Zalmay Rassoul, the candidate supported by Karzai  finished third in the general election. He endorsed  Abdullah during  a formal ceremony.

Notably absent from that ceremony was Rassoul’s running-mate, Ahmad Zia Massoud, the brother of the assassinated  Northern Alliance commander,  Ahmad Shah Massoud.

But instead of supporting his late brother’s ally, Massoud  threw his support to Ghani.

Another presidential candidate, fifth place finisher Gul Agha Sherzai, threw his support behind Abdullah. But half of Sherzai’s party has split.

Abdul Rab Rasool Sayaf, the leader of one of the Soviet era mujahideen factions, who finished fourth in the general elections, has announced his support for Abdullah.

In addition to currying favor by seeking powerful alliances with the other candidates, both Abdullah and Ghani have announced key members of their tickets in order to cast a wider net for support.

Abdullah has selected friends from his Jihadi days—former Hizb-e-Islami (Islamic Party) Intelligence Chief Engineer Mohammad Khan, a Pashtun from Ghazni Province, as his first vice prresident; and as the second vice president, Haji Mohammad Mohaqeq a Hazara Shiaa from Bamiyan province.

Ghani put forward General Abdul Rashid Dustom, an Uzbek from Jawzjan province, and Sarwar Danish, a Hazara Shiaa who was a former Minister of Education, as his two running-mates.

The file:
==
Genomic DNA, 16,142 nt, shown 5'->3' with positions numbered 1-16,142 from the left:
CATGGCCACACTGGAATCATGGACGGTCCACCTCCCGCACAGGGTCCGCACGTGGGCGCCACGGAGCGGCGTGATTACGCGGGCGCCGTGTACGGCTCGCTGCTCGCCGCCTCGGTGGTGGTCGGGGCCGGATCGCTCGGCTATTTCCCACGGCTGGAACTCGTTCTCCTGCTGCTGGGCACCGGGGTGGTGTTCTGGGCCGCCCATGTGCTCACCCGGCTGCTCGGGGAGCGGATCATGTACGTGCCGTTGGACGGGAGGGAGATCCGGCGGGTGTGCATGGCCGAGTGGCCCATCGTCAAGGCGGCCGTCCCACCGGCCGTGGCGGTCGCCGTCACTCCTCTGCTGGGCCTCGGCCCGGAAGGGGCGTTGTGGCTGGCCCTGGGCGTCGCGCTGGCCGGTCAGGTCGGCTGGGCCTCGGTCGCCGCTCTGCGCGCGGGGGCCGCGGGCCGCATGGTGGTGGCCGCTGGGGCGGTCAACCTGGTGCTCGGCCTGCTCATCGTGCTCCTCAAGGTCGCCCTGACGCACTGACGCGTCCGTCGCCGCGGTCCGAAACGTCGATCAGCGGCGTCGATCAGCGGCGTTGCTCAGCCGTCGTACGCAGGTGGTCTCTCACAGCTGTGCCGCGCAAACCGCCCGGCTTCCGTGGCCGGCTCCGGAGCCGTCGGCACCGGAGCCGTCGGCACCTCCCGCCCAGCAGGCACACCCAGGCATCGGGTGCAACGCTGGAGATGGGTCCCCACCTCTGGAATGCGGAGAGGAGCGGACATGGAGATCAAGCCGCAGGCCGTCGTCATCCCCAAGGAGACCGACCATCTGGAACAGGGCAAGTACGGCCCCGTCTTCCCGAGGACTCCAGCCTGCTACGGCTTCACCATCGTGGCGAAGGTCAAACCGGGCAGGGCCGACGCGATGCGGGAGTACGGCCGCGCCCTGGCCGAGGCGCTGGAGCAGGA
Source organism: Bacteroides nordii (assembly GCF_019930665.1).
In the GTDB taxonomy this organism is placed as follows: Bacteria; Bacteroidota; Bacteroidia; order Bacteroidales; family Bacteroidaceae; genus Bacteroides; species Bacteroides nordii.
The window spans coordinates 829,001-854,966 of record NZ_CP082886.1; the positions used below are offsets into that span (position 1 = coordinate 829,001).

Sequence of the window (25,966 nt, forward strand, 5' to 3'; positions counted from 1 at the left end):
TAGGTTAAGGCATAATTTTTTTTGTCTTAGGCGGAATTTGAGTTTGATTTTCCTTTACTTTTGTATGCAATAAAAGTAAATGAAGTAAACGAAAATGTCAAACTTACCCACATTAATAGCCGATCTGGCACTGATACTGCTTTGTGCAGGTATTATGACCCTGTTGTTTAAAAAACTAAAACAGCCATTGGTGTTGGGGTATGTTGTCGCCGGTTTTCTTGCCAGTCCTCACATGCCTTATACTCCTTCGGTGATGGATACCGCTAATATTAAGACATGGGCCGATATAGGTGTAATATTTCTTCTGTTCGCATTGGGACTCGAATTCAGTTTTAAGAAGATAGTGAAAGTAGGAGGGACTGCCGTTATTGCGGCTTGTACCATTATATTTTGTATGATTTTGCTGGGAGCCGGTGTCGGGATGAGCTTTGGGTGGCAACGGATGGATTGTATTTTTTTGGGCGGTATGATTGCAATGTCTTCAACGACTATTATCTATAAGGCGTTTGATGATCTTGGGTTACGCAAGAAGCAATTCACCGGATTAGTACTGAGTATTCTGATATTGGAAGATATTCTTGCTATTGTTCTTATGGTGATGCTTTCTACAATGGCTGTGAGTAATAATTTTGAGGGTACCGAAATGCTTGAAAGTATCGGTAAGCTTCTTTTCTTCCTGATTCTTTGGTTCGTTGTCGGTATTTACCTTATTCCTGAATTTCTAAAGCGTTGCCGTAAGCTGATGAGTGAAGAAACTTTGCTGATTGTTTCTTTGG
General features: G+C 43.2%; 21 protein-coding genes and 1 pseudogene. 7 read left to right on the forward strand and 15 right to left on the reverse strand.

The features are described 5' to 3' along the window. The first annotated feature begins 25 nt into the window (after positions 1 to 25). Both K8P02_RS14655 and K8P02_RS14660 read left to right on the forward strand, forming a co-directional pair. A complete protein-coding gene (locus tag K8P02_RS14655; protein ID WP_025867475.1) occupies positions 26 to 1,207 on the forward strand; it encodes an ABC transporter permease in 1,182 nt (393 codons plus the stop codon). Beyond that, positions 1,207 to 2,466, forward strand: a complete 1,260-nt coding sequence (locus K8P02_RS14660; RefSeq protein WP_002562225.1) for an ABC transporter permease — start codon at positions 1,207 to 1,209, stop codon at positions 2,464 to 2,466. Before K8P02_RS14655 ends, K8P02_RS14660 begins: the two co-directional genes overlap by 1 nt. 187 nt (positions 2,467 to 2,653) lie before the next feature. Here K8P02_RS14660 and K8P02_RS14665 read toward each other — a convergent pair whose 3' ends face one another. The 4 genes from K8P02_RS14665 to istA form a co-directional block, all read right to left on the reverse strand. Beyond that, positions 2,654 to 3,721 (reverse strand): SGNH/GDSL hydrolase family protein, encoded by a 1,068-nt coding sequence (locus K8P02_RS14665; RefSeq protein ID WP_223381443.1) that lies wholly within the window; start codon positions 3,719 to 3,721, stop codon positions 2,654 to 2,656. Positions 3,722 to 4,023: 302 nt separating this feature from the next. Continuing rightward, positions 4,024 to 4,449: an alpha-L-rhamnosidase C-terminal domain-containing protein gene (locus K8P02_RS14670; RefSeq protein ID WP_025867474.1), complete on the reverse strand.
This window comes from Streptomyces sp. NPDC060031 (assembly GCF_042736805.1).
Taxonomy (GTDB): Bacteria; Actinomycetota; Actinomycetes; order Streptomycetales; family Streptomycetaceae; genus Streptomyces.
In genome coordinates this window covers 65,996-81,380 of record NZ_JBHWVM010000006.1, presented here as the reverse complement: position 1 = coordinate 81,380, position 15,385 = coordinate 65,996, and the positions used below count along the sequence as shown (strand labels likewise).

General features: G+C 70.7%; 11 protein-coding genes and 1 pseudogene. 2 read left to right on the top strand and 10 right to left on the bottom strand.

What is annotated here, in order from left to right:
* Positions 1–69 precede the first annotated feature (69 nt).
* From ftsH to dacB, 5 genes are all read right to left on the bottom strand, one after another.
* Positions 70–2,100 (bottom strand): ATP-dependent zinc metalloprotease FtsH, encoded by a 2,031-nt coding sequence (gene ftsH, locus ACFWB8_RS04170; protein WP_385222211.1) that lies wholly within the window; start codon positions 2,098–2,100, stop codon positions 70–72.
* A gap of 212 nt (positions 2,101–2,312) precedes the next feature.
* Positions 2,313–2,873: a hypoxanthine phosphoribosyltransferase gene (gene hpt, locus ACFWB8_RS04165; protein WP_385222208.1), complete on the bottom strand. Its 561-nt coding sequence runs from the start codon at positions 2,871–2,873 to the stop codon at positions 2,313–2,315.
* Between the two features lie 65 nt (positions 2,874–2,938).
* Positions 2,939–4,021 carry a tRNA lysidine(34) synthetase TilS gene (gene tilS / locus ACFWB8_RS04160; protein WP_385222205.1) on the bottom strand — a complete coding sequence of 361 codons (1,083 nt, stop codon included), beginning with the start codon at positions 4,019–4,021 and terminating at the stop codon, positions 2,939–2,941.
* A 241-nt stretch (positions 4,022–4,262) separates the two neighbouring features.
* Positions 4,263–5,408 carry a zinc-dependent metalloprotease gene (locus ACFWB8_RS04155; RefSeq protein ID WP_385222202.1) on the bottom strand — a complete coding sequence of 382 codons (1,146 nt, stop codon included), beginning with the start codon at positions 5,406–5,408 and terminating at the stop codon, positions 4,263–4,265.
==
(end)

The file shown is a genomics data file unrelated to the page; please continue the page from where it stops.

With their choices, both candidates reveal the necessity of balancing interests along mujahideen, ethnic, and religious lines.

Challenges ahead

Whoever prevails will face some major challenges as president.

Both men consider security a major concern and have addressed the possibility of peace talks with the Taliban.

“It depends on what they want,”  Abdullah said in an interview with VOA’s Afghan Service. “Are they in favor of a negotiated settlement or not?  If the Taliban or the majority of them think that a continuation of war is the solution, then no, peace will not prevail and the wishes of the majority of Afghans will not be fulfilled.”

Abdullah added that the outcome of talks with the Taliban depends on Pakistan. He said   if Pakistan decides that the training nests of terrorists have to be eliminated, then it might be possible to have peace,”  adding that giving up hard fought rights for women and education cannot be the price for peace and security for Afghans.   

In an interview with VOA, Ghani said that Taliban concerns about the presence of international forces should not be linked to talks.